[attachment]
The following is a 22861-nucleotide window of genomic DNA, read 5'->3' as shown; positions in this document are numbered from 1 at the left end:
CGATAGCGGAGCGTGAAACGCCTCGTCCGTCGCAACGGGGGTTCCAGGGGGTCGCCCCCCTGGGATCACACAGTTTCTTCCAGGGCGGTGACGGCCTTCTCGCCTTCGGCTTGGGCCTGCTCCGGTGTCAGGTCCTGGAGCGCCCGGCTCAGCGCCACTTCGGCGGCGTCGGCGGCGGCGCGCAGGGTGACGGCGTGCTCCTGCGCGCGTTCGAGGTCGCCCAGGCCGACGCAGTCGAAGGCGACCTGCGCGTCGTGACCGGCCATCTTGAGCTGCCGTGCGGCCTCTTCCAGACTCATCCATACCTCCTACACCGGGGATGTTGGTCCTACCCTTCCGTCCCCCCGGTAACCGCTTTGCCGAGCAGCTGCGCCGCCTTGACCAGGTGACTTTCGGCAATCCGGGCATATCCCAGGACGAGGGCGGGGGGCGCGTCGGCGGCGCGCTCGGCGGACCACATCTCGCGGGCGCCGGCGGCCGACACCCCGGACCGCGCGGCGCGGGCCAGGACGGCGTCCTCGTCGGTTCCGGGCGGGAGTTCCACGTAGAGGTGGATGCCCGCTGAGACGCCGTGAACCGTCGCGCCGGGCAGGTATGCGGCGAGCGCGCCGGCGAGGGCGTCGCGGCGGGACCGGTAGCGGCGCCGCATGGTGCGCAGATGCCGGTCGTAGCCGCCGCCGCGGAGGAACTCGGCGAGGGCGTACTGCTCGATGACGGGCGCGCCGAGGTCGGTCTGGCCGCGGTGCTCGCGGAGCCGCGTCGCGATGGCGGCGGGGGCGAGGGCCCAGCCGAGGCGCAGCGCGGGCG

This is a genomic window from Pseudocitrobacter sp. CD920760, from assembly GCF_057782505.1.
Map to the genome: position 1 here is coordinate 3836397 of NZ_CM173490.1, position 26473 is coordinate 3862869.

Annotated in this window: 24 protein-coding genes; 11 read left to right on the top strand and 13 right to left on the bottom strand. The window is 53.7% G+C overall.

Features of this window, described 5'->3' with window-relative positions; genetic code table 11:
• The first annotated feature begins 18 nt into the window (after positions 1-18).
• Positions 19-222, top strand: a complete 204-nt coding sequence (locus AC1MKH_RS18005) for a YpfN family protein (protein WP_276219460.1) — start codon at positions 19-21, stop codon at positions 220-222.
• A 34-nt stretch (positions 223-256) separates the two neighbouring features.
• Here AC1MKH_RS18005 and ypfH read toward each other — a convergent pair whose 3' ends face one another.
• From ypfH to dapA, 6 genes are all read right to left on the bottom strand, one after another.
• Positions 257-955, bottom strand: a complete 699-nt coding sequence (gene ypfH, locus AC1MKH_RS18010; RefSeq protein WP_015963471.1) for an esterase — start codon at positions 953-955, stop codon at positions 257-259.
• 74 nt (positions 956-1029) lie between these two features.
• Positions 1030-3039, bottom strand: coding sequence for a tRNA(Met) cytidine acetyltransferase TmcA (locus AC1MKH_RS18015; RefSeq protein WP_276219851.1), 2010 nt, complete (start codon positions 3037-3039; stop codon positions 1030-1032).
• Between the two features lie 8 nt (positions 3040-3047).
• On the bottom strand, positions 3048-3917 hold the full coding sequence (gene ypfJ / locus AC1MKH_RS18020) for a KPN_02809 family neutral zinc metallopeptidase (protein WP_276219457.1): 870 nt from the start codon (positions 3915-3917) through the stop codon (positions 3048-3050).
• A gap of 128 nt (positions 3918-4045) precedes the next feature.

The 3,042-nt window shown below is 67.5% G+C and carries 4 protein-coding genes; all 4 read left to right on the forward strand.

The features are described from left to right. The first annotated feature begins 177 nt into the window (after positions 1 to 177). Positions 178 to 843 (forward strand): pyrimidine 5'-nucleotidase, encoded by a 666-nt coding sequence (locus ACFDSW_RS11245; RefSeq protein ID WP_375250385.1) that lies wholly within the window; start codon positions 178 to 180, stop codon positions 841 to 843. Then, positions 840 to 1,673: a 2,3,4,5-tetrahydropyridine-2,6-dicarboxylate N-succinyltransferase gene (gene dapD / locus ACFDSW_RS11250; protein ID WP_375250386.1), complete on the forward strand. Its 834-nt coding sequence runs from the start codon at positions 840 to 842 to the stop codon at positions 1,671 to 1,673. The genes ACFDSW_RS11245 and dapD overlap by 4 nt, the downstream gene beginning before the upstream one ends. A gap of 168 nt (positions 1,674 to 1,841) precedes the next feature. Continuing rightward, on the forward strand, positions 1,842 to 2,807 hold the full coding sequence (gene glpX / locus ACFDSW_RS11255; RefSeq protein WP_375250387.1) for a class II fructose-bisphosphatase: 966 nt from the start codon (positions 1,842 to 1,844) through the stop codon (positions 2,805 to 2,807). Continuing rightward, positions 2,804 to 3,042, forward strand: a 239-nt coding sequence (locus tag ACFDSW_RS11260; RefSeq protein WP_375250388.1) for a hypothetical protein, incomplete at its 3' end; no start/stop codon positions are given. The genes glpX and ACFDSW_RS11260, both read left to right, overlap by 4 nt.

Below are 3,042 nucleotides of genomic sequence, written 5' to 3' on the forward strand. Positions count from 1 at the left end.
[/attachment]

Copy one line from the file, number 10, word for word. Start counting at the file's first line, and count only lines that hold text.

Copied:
• Here AC1MKH_RS18005 and ypfH read toward each other — a convergent pair whose 3' ends face one another.